Courts Appellate Third Circuit IRS Consumer Finance State Issues New Jersey

    Share page with AddThis
  • District Court issues judgment against student debt relief operation

    Courts

    On June 10, the U.S. District Court for the Central District of California entered a stipulated final judgment and order against an individual defendant who participated in a deceptive debt-relief operation. As previously covered by InfoBytes, in 2019, the Bureau, along with the Minnesota and North Carolina attorneys general, and the Los Angeles City Attorney (together, the “states”), announced an action against the student loan debt relief operation for allegedly deceiving thousands of student-loan borrowers and charging more than $71 million in unlawful advance fees. In the third amended complaint, the Bureau and the states alleged that since at least 2015, the debt relief operation violated the CFPA, TSR, FDCPA, and various state laws by charging and collecting improper advance fees from student loan borrowers prior to providing assistance and receiving payments on the adjusted loans. In addition, the Bureau and the states claimed that the debt relief operation engaged in deceptive practices by, among other things, misrepresenting: (i) the purpose and application of fees they charged; (ii) their ability to obtain loan forgiveness for borrowers; and (iii) their ability to actually lower borrowers’ monthly payments. Moreover, the debt relief operation allegedly failed to inform borrowers that it was their practice to request that the loans be placed in forbearance and also submitted false information to student loan servicers to qualify borrowers for lower payments.

    Under the terms of the final judgment, in addition to various forms of injunctive relief, the individual defendant must pay a $1 civil money penalty to the Bureau and $5,000 each to Minnesota, North Carolina, and California. The individual defendant is also “liable, jointly and severally, in the amount of $95,057,757, for the purpose of providing redress to Affected Consumers,” although his obligation to pay this amount is “suspended based on [his] inability to pay.”

    Courts CFPB Enforcement Consumer Finance Settlement Debt Relief TSR CFPA FDCPA State Issues State Attorney General

    Share page with AddThis
  • 9th Circuit to rehear en banc whether tribal lenders can arbitrate RICO claims

    Courts

    On June 6, a majority of nonrecused active judges on the U.S. Court of Appeals for the Ninth Circuit vacated a previously issued opinion that said tribal lenders could arbitrate Racketeer Influenced and Corrupt Organizations Act (RICO) class action claims, saying it will rehear the case en banc. As previously covered by InfoBytes, last September the 9th Circuit panel majority concluded that “an agreement delegating to an arbitrator the gateway question of whether the underlying arbitration agreement is enforceable must be upheld unless that specific delegation provision is itself unenforceable.” The panel reviewed whether California residents who received loans from an online lender were allowed to pursue class RICO claims based on allegations that they were charged interest rates exceeding state limits from lenders claiming tribal immunity. The district court granted class certification and ruled that the entire arbitration agreement, including provisions containing a class action waiver, was unenforceable. On appeal, the panel majority cited to the U.S. Supreme Court’s decision in Rent-A-Center, West, Inc. v. Jackson, which determined, among other things, that when a party challenges an entire agreement—not just an arbitration provision—deciding “gateway” issues such as enforceability must be delegated to an arbitrator. “[W]hen there is a clear delegation provision, that question is . . . for the arbitrator to decide so long as the delegation provision itself does not eliminate parties’ rights to purse their federal remedies,” the majority wrote. The dissenting judge held, however, that the panel majority “misunderstood the effect of the choice-of-law provisions in the agreements,” arguing that the provisions curtail an arbitrator’s authority by allowing application of “only tribal law and a small and irrelevant subset of federal law,” thus preventing an arbitrator “from applying the law necessary to determine whether the delegation provisions and the arbitration agreements are valid.” He further contended that the panel majority’s decision diverged from decisions reached by several sister circuits, which “have consistently condemned the arbitration agreements embedded in tribal internet payday loan agreements, including those used by the very same lenders as in this case.”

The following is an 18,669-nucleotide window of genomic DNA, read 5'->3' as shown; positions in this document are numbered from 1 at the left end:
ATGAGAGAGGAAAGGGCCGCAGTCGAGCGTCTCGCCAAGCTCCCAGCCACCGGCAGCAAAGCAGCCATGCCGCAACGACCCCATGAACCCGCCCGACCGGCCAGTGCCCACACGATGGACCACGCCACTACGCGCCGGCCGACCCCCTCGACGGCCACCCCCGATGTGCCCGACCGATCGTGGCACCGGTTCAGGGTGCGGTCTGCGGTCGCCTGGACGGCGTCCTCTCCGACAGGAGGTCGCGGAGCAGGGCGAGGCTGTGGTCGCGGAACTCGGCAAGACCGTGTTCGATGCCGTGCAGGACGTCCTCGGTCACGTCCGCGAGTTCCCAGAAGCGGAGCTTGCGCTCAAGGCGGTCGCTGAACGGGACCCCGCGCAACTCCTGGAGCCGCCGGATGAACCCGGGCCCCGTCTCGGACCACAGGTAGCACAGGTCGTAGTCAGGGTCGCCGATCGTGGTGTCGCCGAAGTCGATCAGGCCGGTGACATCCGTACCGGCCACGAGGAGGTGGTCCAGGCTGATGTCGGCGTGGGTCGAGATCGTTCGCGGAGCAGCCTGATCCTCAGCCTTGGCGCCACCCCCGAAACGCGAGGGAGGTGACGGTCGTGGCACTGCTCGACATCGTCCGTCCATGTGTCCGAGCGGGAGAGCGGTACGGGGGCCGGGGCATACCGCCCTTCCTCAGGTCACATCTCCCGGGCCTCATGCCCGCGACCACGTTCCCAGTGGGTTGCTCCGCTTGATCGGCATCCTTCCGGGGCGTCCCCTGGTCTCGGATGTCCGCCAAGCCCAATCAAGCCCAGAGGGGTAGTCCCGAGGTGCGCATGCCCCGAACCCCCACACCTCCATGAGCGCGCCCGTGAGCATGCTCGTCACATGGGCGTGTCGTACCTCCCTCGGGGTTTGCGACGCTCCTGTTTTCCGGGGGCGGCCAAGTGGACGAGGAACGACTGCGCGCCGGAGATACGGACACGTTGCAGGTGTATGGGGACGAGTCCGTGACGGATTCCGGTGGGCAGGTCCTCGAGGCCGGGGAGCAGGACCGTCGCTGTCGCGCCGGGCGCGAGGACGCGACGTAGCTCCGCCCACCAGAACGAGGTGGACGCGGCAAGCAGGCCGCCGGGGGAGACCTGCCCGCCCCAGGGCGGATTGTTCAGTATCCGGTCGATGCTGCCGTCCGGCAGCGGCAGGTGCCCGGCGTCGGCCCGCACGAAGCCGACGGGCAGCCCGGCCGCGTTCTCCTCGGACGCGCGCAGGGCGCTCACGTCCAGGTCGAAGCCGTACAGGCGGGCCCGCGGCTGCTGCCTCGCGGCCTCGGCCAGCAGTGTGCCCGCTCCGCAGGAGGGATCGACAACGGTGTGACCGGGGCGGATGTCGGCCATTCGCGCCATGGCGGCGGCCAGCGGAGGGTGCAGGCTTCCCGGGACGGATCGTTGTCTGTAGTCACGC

Courts Appellate Ninth Circuit Class Action Arbitration Interest Rate Usury RICO Consumer Finance

    Share page with AddThis

Pages